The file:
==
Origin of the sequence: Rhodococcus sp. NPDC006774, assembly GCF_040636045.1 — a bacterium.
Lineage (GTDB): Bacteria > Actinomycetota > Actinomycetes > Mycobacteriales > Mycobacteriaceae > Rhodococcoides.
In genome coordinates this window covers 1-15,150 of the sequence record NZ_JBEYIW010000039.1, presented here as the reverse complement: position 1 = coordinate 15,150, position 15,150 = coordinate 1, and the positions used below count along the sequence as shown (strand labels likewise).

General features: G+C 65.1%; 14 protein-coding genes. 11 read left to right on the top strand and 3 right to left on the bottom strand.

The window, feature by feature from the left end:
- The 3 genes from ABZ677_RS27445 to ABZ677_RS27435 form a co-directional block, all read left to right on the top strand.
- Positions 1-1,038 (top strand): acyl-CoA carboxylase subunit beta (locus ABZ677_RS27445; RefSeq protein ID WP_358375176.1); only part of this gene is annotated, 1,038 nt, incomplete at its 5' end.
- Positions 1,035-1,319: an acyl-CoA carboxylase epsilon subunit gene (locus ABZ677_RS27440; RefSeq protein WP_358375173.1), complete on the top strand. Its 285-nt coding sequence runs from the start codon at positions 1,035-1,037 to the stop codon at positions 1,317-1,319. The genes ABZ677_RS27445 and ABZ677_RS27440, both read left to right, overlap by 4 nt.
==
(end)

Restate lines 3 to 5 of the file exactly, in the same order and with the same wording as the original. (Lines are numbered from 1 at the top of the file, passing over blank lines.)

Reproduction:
In genome coordinates this window covers 1-15,150 of the sequence record NZ_JBEYIW010000039.1, presented here as the reverse complement: position 1 = coordinate 15,150, position 15,150 = coordinate 1, and the positions used below count along the sequence as shown (strand labels likewise).

General features: G+C 65.1%; 14 protein-coding genes. 11 read left to right on the top strand and 3 right to left on the bottom strand.

The window, feature by feature from the left end: